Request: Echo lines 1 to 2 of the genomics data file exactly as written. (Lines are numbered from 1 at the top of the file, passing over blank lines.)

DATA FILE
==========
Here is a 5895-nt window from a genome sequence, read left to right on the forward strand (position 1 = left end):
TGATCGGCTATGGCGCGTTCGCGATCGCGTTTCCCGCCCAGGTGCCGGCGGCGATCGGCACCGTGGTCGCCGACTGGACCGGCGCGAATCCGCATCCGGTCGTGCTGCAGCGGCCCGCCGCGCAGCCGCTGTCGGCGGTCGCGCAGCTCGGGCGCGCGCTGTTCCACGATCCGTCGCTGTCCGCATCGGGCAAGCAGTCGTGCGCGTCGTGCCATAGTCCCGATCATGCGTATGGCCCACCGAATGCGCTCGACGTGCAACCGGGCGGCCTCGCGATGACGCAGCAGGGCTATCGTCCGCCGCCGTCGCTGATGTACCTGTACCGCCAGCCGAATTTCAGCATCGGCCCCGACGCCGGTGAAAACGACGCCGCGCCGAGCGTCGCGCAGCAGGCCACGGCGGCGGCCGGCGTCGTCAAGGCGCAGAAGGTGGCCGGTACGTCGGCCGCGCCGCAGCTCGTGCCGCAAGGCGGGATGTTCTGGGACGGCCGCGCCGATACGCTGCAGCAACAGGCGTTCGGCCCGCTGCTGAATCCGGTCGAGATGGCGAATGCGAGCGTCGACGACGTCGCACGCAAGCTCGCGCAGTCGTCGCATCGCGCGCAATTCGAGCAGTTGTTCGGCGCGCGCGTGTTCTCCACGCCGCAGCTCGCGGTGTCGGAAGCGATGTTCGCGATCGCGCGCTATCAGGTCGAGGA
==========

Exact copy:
Here is a 5895-nt window from a genome sequence, read left to right on the forward strand (position 1 = left end):
TGATCGGCTATGGCGCGTTCGCGATCGCGTTTCCCGCCCAGGTGCCGGCGGCGATCGGCACCGTGGTCGCCGACTGGACCGGCGCGAATCCGCATCCGGTCGTGCTGCAGCGGCCCGCCGCGCAGCCGCTGTCGGCGGTCGCGCAGCTCGGGCGCGCGCTGTTCCACGATCCGTCGCTGTCCGCATCGGGCAAGCAGTCGTGCGCGTCGTGCCATAGTCCCGATCATGCGTATGGCCCACCGAATGCGCTCGACGTGCAACCGGGCGGCCTCGCGATGACGCAGCAGGGCTATCGTCCGCCGCCGTCGCTGATGTACCTGTACCGCCAGCCGAATTTCAGCATCGGCCCCGACGCCGGTGAAAACGACGCCGCGCCGAGCGTCGCGCAGCAGGCCACGGCGGCGGCCGGCGTCGTCAAGGCGCAGAAGGTGGCCGGTACGTCGGCCGCGCCGCAGCTCGTGCCGCAAGGCGGGATGTTCTGGGACGGCCGCGCCGATACGCTGCAGCAACAGGCGTTCGGCCCGCTGCTGAATCCGGTCGAGATGGCGAATGCGAGCGTCGACGACGTCGCACGCAAGCTCGCGCAGTCGTCGCATCGCGCGCAATTCGAGCAGTTGTTCGGCGCGCGCGTGTTCTCCACGCCGCAGCTCGCGGTGTCGGAAGCGATGTTCGCGATCGCGCGCTATCAGGTCGAGGA